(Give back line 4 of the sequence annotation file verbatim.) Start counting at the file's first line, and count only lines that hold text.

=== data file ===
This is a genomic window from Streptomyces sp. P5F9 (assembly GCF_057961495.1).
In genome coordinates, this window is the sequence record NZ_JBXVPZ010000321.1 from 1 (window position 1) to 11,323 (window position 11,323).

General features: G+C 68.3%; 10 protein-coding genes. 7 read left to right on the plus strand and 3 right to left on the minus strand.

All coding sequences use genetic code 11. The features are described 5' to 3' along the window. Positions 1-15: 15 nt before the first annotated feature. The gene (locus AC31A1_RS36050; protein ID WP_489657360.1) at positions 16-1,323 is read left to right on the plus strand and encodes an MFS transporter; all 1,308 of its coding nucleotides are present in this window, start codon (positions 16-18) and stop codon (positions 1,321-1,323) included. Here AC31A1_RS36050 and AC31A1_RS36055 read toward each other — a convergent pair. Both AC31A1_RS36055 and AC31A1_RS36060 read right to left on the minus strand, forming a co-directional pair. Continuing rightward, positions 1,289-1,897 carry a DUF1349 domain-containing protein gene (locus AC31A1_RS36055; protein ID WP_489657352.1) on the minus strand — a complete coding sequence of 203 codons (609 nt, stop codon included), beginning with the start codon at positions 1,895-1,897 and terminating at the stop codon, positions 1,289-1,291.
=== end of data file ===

All coding sequences use genetic code 11. The features are described 5' to 3' along the window. Positions 1-15: 15 nt before the first annotated feature. The gene (locus AC31A1_RS36050; protein ID WP_489657360.1) at positions 16-1,323 is read left to right on the plus strand and encodes an MFS transporter; all 1,308 of its coding nucleotides are present in this window, start codon (positions 16-18) and stop codon (positions 1,321-1,323) included. Here AC31A1_RS36050 and AC31A1_RS36055 read toward each other — a convergent pair. Both AC31A1_RS36055 and AC31A1_RS36060 read right to left on the minus strand, forming a co-directional pair. Continuing rightward, positions 1,289-1,897 carry a DUF1349 domain-containing protein gene (locus AC31A1_RS36055; protein ID WP_489657352.1) on the minus strand — a complete coding sequence of 203 codons (609 nt, stop codon included), beginning with the start codon at positions 1,895-1,897 and terminating at the stop codon, positions 1,289-1,291.